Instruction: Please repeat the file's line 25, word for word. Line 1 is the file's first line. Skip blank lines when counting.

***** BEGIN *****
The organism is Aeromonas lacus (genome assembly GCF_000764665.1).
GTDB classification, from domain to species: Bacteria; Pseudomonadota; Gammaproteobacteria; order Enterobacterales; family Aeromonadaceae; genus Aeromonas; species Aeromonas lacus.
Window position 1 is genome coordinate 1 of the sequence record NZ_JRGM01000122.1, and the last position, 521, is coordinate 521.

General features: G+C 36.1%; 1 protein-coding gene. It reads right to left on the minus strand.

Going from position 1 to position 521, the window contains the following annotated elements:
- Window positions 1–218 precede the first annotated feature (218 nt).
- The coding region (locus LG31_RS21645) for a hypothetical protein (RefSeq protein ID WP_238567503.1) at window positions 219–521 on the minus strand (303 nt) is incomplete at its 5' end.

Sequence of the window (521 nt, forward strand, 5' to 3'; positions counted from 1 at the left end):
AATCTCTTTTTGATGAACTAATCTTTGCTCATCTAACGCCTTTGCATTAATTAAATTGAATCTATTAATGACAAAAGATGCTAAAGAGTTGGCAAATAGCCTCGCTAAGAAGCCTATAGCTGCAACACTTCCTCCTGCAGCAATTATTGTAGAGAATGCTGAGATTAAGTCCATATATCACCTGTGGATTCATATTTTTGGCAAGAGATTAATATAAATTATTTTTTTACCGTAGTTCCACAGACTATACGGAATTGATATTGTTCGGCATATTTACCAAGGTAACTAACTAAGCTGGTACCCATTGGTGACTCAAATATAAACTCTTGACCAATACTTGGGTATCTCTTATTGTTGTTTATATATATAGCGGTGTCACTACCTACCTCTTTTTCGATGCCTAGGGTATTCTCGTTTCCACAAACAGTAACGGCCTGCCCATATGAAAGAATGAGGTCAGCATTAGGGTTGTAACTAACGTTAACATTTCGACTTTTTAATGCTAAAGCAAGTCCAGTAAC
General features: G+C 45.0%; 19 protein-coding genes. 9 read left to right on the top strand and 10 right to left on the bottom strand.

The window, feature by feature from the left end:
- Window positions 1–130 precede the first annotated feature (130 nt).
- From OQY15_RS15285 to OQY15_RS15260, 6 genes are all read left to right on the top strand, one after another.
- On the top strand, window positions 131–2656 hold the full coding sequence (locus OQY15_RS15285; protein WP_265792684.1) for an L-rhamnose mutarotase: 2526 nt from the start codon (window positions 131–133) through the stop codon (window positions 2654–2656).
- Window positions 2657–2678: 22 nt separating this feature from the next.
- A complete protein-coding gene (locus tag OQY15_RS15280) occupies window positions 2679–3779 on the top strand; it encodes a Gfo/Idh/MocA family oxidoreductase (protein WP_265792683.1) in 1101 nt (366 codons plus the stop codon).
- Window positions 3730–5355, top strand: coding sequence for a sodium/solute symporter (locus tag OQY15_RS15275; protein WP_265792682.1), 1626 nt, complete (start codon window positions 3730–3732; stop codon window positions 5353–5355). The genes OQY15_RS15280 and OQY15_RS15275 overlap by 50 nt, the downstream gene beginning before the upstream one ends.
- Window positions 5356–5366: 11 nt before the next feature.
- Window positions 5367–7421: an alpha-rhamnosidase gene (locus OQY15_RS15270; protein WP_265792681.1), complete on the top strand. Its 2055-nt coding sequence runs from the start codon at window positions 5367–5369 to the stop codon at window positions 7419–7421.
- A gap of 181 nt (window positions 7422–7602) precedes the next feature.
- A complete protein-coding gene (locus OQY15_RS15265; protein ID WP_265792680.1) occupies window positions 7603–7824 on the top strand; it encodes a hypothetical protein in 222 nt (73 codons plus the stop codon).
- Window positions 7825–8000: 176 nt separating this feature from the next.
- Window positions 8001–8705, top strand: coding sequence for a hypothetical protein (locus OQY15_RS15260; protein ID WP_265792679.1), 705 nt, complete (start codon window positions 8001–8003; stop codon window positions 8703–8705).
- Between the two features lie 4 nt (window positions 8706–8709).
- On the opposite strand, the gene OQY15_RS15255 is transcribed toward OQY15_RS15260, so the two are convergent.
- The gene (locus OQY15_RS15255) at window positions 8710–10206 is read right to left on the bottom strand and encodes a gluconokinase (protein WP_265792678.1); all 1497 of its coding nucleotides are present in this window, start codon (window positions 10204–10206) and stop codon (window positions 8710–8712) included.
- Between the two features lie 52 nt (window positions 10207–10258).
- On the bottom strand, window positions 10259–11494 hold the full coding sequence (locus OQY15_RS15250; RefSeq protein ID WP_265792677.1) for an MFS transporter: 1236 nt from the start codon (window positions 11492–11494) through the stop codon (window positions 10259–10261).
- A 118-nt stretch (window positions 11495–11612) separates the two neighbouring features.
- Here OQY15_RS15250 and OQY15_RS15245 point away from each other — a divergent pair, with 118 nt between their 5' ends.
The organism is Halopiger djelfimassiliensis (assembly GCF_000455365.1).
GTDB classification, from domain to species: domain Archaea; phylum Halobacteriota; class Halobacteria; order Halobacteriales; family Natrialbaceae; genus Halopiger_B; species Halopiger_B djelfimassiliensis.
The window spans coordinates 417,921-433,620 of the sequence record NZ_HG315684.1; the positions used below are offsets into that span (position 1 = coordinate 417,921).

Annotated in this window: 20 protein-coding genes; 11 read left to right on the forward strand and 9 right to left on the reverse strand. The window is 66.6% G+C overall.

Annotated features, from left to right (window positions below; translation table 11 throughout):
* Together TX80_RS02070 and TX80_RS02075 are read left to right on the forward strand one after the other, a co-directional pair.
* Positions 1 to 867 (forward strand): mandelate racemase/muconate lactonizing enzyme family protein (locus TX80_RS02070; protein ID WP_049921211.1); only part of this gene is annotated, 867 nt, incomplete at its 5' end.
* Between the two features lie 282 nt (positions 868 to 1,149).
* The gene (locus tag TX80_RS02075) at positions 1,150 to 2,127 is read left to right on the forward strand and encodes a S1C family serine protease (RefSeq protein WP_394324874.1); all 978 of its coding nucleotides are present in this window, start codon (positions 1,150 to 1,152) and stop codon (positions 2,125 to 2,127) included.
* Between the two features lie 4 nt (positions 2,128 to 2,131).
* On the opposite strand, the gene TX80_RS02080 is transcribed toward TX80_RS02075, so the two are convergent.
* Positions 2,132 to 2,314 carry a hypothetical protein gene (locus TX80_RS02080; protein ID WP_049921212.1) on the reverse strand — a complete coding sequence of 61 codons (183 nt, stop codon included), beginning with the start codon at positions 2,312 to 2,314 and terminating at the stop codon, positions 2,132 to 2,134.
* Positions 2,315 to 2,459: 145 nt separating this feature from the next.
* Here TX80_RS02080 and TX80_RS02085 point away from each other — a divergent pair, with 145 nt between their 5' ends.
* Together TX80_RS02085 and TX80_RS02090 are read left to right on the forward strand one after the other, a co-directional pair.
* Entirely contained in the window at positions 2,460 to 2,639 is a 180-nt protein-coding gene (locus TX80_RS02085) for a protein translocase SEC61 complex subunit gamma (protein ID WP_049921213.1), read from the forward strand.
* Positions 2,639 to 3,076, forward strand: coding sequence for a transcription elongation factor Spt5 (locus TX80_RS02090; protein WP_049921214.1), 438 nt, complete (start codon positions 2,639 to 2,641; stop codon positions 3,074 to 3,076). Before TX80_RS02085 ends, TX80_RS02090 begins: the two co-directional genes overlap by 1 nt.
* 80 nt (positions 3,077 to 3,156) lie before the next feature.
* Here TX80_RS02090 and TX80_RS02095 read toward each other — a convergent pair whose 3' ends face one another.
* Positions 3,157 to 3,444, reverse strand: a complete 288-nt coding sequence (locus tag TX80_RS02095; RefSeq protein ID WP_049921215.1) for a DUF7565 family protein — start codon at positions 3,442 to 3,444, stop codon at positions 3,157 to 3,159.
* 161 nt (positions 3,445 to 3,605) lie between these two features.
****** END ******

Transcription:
- On the opposite strand, the gene OQY15_RS15255 is transcribed toward OQY15_RS15260, so the two are convergent.